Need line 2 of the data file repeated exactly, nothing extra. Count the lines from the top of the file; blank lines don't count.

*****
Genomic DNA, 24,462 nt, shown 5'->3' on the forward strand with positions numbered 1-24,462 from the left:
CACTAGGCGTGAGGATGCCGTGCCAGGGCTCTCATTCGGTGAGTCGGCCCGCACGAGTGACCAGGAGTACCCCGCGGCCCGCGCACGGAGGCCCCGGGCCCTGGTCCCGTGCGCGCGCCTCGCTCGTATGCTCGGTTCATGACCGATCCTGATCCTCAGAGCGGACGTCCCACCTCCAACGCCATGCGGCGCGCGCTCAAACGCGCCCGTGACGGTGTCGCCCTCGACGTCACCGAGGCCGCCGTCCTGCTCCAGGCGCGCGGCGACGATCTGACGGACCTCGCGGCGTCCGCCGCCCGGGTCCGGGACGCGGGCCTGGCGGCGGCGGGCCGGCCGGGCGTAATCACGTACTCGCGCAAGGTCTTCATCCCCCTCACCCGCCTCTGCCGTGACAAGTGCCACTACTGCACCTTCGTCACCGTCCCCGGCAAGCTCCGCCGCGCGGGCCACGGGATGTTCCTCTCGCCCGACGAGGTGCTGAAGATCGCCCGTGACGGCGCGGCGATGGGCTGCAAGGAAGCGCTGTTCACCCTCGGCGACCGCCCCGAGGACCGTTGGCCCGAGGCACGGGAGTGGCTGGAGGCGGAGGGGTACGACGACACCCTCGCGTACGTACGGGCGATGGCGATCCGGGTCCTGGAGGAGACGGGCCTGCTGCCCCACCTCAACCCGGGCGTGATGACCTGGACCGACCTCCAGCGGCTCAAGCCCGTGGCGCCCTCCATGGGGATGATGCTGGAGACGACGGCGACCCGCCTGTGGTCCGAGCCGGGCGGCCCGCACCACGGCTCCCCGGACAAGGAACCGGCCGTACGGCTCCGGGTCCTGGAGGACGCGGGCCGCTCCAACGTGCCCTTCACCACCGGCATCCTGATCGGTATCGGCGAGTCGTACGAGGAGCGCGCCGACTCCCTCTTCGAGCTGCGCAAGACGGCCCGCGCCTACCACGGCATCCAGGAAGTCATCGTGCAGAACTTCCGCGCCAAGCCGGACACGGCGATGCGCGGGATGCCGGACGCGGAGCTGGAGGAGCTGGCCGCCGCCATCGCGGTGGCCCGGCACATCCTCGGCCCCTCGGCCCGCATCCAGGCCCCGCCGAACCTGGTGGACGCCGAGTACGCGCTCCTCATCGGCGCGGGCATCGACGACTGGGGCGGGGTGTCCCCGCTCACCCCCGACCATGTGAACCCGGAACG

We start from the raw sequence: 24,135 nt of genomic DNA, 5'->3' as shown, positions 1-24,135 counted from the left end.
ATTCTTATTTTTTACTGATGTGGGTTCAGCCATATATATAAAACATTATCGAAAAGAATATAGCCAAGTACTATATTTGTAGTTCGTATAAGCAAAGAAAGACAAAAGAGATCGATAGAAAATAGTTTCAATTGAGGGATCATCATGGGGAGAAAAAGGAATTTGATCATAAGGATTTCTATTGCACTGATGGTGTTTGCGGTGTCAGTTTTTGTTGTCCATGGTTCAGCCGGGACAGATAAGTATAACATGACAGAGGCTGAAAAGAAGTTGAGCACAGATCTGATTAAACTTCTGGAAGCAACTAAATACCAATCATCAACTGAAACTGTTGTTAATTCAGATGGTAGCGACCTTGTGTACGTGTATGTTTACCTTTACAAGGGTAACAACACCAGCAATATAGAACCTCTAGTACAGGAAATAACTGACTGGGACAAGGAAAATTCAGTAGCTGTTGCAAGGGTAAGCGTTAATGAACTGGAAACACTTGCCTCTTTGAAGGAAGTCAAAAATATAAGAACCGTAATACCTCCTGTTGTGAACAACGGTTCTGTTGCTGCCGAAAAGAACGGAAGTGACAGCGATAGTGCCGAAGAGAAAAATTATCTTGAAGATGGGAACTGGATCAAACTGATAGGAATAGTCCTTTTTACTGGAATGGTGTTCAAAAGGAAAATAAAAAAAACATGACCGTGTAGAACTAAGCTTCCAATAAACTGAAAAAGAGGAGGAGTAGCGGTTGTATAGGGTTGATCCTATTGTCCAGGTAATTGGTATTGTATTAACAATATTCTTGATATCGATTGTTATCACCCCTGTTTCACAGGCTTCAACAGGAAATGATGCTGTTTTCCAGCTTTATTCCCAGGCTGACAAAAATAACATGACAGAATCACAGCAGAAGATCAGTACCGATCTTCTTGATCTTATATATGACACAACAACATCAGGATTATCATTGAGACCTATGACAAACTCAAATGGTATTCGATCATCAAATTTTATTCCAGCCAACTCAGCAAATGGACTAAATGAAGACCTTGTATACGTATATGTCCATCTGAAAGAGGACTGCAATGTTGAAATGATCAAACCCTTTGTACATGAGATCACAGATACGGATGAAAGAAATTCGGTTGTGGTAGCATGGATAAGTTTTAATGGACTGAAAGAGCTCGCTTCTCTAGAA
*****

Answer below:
CACTAGGCGTGAGGATGCCGTGCCAGGGCTCTCATTCGGTGAGTCGGCCCGCACGAGTGACCAGGAGTACCCCGCGGCCCGCGCACGGAGGCCCCGGGCCCTGGTCCCGTGCGCGCGCCTCGCTCGTATGCTCGGTTCATGACCGATCCTGATCCTCAGAGCGGACGTCCCACCTCCAACGCCATGCGGCGCGCGCTCAAACGCGCCCGTGACGGTGTCGCCCTCGACGTCACCGAGGCCGCCGTCCTGCTCCAGGCGCGCGGCGACGATCTGACGGACCTCGCGGCGTCCGCCGCCCGGGTCCGGGACGCGGGCCTGGCGGCGGCGGGCCGGCCGGGCGTAATCACGTACTCGCGCAAGGTCTTCATCCCCCTCACCCGCCTCTGCCGTGACAAGTGCCACTACTGCACCTTCGTCACCGTCCCCGGCAAGCTCCGCCGCGCGGGCCACGGGATGTTCCTCTCGCCCGACGAGGTGCTGAAGATCGCCCGTGACGGCGCGGCGATGGGCTGCAAGGAAGCGCTGTTCACCCTCGGCGACCGCCCCGAGGACCGTTGGCCCGAGGCACGGGAGTGGCTGGAGGCGGAGGGGTACGACGACACCCTCGCGTACGTACGGGCGATGGCGATCCGGGTCCTGGAGGAGACGGGCCTGCTGCCCCACCTCAACCCGGGCGTGATGACCTGGACCGACCTCCAGCGGCTCAAGCCCGTGGCGCCCTCCATGGGGATGATGCTGGAGACGACGGCGACCCGCCTGTGGTCCGAGCCGGGCGGCCCGCACCACGGCTCCCCGGACAAGGAACCGGCCGTACGGCTCCGGGTCCTGGAGGACGCGGGCCGCTCCAACGTGCCCTTCACCACCGGCATCCTGATCGGTATCGGCGAGTCGTACGAGGAGCGCGCCGACTCCCTCTTCGAGCTGCGCAAGACGGCCCGCGCCTACCACGGCATCCAGGAAGTCATCGTGCAGAACTTCCGCGCCAAGCCGGACACGGCGATGCGCGGGATGCCGGACGCGGAGCTGGAGGAGCTGGCCGCCGCCATCGCGGTGGCCCGGCACATCCTCGGCCCCTCGGCCCGCATCCAGGCCCCGCCGAACCTGGTGGACGCCGAGTACGCGCTCCTCATCGGCGCGGGCATCGACGACTGGGGCGGGGTGTCCCCGCTCACCCCCGACCATGTGAACCCGGAACG